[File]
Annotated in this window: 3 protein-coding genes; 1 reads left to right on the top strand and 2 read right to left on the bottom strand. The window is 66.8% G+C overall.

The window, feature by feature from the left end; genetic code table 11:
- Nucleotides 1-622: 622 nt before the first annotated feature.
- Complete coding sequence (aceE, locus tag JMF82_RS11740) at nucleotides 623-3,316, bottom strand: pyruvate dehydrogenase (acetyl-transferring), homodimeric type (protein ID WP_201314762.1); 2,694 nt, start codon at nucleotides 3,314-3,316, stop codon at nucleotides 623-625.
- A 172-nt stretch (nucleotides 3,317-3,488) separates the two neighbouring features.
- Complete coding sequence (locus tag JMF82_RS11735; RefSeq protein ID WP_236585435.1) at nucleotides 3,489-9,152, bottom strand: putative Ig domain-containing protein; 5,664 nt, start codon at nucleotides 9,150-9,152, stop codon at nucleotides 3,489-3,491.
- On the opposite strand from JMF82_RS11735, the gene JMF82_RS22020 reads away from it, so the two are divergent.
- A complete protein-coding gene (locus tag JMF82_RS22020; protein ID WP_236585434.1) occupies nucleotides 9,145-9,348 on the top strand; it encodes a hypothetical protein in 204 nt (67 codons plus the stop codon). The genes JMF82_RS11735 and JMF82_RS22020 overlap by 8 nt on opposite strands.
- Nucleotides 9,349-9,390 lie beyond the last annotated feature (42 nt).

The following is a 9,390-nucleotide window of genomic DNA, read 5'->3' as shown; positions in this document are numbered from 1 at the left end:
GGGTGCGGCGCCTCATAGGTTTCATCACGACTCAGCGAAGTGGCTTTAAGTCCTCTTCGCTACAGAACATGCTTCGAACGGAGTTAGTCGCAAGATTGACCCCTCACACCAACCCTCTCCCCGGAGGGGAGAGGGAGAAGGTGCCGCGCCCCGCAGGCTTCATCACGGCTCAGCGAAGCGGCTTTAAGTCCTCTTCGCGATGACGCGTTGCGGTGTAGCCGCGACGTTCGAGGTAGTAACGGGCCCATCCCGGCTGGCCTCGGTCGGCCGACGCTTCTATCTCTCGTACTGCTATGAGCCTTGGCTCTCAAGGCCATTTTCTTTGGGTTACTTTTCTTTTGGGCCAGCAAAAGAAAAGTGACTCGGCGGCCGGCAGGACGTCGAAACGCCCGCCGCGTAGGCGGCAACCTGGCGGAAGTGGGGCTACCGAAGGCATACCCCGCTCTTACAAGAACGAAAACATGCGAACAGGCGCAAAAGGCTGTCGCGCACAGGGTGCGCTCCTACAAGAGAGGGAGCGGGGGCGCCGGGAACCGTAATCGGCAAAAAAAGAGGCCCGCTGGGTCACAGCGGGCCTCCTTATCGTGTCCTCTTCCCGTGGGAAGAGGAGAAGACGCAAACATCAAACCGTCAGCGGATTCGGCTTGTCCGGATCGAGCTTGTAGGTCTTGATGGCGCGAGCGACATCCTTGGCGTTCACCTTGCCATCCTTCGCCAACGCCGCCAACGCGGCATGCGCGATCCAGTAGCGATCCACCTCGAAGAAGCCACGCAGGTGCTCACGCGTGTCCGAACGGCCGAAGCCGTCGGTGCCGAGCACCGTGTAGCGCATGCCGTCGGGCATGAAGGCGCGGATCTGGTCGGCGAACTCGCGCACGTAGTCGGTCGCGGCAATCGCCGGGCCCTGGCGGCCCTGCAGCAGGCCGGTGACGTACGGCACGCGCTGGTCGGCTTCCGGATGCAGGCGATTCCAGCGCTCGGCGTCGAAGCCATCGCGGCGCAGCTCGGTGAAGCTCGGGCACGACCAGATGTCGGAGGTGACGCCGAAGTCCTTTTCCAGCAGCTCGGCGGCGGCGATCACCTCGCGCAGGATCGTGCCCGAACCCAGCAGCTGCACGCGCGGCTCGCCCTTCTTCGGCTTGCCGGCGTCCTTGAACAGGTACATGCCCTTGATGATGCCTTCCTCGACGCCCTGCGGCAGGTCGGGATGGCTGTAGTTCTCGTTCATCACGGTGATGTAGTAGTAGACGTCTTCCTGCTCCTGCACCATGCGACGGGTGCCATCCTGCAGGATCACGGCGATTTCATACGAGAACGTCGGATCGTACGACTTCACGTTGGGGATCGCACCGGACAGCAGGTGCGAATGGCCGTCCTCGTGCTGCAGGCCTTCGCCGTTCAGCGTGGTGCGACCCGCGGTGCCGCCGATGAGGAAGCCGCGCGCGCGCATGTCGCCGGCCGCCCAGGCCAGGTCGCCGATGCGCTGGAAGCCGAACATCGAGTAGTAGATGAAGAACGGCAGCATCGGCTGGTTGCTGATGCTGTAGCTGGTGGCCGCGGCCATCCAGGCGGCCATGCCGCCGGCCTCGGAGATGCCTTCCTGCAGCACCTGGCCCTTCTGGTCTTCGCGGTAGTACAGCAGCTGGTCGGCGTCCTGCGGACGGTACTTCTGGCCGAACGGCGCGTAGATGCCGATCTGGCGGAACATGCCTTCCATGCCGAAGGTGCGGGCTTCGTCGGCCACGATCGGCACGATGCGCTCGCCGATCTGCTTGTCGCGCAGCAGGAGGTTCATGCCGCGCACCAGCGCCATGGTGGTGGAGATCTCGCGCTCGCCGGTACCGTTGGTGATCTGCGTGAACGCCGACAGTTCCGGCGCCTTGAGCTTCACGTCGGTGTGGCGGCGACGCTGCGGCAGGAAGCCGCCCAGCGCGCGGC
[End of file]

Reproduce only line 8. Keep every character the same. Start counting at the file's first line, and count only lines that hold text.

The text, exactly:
- A complete protein-coding gene (locus tag JMF82_RS22020; protein ID WP_236585434.1) occupies nucleotides 9,145-9,348 on the top strand; it encodes a hypothetical protein in 204 nt (67 codons plus the stop codon). The genes JMF82_RS11735 and JMF82_RS22020 overlap by 8 nt on opposite strands.